Latest Trier High School’s 2024 budget will not be only classified as balanced, but in response to the administration, officials are also taking a look at a possible surplus.
The ultimate ’24 budget was unanimously approved by the Latest Trier Board of Education at its regular meeting on Monday, Sept. 18, with nearly $134 million in revenues, about $7 million above projected expenditures ($127 million).
In line with Myron Spiwak, District 203’s director of business services, the revenue budget is a rise of 6.5 percent over the 2023 budget and expenditures increased by 5.6 percent (2023: $120 million).
“From a budgeting perspective, it’s very exciting when your revenue budget goes up at the next rate than your expenditure budget,” he said.
Latest Trier’s budget process reportedly began back in January, and Spiwak said the goal is “maximizing the financial support that we are able to direct towards education and programs for college kids.” He highlighted what the budget funds, which incorporates curriculum, extracurricular activities including sports and performing arts, and student services, which include the district’s newly-implemented “graduating class teams.”
Included inside that budget is an anticipated $3.8 million operating funds surplus.
Spiwak said having a surplus is vital to the district because, as he explained, the recently accomplished east side athletic and academic project on the Winnetka campus “was funded primarily through bond issuance with the understanding that the bond payments can be made out of operating funds slightly than through referendum.”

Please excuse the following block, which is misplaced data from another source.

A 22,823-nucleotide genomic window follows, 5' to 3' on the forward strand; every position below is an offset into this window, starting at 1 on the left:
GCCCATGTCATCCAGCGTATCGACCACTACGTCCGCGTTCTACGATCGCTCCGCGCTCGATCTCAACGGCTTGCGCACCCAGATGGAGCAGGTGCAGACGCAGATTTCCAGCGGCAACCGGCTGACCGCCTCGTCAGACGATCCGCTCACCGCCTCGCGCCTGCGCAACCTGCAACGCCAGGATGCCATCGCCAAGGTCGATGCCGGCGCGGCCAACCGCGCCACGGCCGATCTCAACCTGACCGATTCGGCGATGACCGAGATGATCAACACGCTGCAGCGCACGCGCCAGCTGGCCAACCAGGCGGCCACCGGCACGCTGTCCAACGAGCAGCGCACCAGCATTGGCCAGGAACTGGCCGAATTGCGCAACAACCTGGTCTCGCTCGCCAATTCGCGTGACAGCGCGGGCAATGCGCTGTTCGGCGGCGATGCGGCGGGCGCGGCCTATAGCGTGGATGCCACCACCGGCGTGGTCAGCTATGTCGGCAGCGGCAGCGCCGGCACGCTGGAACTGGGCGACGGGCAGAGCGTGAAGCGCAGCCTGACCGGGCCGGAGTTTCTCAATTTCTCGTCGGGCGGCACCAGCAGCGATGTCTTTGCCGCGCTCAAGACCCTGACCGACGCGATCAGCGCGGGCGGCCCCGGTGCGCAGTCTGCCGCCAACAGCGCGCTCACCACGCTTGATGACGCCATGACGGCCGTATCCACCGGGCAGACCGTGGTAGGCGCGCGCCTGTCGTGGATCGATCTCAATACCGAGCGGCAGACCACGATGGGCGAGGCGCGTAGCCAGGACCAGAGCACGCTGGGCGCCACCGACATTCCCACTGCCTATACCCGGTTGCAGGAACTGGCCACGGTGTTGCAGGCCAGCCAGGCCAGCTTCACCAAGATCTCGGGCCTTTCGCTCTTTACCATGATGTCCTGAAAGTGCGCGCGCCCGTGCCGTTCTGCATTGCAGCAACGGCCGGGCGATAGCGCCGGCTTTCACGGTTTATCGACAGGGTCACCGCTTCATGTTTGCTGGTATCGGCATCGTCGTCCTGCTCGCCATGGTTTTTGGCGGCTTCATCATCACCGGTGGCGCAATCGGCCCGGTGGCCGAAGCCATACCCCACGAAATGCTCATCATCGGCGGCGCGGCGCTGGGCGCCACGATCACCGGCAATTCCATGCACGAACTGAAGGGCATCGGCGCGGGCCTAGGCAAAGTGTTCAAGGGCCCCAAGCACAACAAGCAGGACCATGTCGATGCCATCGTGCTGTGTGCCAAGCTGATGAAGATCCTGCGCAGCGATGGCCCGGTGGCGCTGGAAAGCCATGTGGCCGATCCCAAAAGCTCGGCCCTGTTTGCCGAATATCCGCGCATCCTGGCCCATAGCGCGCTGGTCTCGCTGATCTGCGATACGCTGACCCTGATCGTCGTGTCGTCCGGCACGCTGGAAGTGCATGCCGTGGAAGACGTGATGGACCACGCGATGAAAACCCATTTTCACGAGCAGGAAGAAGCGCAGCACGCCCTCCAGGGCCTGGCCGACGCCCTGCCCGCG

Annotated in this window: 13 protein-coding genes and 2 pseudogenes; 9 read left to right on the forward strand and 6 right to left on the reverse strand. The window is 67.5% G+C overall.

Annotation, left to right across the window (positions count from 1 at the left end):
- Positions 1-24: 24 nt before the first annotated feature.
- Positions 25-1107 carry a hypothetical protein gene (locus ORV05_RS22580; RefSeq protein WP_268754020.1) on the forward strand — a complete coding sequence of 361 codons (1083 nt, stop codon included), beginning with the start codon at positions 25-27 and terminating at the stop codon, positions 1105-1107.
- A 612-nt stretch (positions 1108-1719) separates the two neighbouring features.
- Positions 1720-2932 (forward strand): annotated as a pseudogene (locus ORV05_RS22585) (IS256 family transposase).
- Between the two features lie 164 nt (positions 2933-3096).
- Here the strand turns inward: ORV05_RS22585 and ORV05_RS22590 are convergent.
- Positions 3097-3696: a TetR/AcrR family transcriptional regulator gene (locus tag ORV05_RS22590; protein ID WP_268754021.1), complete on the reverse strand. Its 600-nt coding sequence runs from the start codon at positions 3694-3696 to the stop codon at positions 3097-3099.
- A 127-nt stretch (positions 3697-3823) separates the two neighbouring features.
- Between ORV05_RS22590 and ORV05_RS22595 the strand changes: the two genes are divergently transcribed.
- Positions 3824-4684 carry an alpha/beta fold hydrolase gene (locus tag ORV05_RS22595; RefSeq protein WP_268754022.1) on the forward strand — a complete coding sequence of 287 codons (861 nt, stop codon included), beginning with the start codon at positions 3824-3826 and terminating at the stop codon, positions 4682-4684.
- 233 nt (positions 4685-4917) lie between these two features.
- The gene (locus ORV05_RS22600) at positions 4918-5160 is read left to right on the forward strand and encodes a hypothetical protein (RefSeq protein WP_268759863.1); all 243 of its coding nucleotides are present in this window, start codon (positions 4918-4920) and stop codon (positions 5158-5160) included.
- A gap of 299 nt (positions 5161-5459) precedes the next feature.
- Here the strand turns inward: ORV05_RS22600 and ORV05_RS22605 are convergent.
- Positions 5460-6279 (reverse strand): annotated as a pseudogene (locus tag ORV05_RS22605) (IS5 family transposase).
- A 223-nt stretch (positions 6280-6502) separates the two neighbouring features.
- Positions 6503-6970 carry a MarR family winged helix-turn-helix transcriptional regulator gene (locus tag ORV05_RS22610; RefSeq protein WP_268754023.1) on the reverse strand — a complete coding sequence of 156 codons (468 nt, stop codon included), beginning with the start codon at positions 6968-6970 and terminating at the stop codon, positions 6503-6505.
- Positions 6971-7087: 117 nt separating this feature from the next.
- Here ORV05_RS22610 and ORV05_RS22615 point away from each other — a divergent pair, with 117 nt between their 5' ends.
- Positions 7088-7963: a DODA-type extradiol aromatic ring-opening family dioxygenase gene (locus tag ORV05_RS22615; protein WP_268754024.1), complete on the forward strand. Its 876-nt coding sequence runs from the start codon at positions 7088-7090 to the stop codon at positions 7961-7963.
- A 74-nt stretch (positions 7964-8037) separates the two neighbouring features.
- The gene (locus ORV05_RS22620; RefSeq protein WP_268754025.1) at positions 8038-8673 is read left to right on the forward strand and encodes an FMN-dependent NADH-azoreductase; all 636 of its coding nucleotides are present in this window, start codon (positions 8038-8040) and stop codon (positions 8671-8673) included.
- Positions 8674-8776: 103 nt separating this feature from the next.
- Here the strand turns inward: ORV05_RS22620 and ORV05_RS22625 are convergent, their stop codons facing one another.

Much of Latest Trier’s revenue — 96 percent, in response to the budget summary — comes from property taxes (90%), investment earnings, and state and native sources.
In line with the budget summary, written by Associate Superintendent Chris Johnson, the district estimates $120 million (a rise from nearly $113 million last 12 months) can be collected from local property taxes and other local revenue will increase to $7.7 million. From the state, it’s anticipated the district will receive $3.4 million, which reportedly is a slight increase from 2023, and federal revenue is predicted to diminish nearly 13 percent from 2023, for a complete of about $2.3 million.
A lot of the budget expenditures consist of salaries for faculty and staff, totaling $82.5 million, or 65 percent of the budget, across 676.88 full-time employees, including 382 teachers and 18 administrators. The district is up three administrators from a 12 months ago.
One other 14 percent, primarily medical health insurance, goes to worker advantages. Johnson wrote within the budget summary that insurance costs saw the best increase, 14 percent, in at the very least 18 years, which was attributed to “Latest Trier experience and inflationary trends.”
Board Vice President Jean Hahn thanked those involved in preparing the budget, saying that it “balances our obligation to speculate our community’s generous resources with our commitment to supply an exceptional educational experience for our students.”
Prior to the budget’s approval, Johnson highlighted quite a few awards the district has received for financial stewardship, which incorporates the Certificate for Excellence Award in Financial Reporting from the Association of School Business Officials International. In line with Johnson, the district has received this award for 18 consecutive years.
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